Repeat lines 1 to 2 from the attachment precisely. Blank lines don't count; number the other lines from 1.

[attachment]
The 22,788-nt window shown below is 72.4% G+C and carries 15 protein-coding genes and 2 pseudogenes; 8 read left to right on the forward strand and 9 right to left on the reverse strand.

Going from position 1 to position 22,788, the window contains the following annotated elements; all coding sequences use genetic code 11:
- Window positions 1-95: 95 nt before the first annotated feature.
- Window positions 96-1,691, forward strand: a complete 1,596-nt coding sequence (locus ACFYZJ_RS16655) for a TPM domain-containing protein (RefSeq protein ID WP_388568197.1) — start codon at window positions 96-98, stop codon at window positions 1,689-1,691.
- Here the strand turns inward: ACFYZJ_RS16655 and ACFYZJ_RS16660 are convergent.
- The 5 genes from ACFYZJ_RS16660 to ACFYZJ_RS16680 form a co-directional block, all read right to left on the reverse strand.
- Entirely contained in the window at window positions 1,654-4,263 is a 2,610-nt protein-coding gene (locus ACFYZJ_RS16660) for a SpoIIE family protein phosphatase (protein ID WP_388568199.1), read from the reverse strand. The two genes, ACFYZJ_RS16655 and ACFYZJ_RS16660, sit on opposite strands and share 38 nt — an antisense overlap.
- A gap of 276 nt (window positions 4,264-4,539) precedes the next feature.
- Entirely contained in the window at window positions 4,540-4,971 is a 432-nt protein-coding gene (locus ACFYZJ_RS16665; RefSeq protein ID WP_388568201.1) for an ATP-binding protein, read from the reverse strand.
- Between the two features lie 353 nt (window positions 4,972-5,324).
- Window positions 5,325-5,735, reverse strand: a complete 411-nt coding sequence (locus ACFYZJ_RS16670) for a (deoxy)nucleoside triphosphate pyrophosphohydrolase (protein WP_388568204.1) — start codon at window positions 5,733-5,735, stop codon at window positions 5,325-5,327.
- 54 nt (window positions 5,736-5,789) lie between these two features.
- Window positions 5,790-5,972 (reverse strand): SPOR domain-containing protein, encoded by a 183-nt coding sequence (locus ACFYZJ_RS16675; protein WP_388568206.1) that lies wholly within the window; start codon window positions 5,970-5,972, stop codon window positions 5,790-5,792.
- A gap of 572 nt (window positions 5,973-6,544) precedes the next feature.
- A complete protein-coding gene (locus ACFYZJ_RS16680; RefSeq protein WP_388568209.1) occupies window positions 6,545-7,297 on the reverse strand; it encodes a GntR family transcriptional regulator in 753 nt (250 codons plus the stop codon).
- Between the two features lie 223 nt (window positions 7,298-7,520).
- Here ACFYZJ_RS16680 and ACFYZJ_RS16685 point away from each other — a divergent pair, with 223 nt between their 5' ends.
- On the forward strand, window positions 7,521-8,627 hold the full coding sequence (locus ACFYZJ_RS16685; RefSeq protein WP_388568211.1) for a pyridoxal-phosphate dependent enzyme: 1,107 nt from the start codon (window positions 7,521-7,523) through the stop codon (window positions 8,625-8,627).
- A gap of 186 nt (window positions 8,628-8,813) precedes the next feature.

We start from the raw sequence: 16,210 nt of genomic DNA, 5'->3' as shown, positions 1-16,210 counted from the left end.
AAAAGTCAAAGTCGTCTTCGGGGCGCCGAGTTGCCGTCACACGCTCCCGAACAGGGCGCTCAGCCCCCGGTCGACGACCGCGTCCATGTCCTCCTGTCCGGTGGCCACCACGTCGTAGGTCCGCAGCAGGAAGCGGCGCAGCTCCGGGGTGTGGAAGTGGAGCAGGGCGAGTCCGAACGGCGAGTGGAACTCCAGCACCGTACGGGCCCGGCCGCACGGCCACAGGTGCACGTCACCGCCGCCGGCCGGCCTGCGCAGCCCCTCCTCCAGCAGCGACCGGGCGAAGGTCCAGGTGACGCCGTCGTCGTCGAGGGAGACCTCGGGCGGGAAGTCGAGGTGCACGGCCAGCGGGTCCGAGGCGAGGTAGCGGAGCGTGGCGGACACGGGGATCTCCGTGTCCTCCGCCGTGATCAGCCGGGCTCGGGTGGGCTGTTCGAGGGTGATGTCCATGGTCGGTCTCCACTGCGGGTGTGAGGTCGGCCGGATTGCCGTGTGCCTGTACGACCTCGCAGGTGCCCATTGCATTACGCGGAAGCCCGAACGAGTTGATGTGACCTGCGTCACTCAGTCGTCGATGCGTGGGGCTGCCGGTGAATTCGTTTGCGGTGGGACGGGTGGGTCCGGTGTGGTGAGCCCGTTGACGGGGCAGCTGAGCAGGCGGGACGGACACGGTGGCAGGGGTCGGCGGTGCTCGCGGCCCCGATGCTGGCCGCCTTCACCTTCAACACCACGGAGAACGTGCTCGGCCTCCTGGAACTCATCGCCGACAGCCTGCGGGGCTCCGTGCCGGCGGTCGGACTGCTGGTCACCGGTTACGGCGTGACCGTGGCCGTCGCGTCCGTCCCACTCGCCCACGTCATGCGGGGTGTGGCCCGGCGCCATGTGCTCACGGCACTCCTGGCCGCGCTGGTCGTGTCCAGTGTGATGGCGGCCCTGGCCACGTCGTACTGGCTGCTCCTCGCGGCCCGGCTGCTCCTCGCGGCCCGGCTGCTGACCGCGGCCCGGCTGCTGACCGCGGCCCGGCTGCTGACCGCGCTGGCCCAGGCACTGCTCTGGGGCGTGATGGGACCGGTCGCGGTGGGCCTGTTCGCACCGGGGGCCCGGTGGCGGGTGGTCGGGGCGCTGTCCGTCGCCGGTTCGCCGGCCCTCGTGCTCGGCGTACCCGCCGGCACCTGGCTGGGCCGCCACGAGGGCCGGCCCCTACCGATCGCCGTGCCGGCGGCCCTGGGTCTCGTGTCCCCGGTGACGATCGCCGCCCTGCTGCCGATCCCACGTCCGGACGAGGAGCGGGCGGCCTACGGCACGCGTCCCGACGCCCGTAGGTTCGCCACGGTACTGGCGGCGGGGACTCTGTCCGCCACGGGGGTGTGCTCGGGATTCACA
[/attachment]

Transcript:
The 22,788-nt window shown below is 72.4% G+C and carries 15 protein-coding genes and 2 pseudogenes; 8 read left to right on the forward strand and 9 right to left on the reverse strand.

Going from position 1 to position 22,788, the window contains the following annotated elements; all coding sequences use genetic code 11: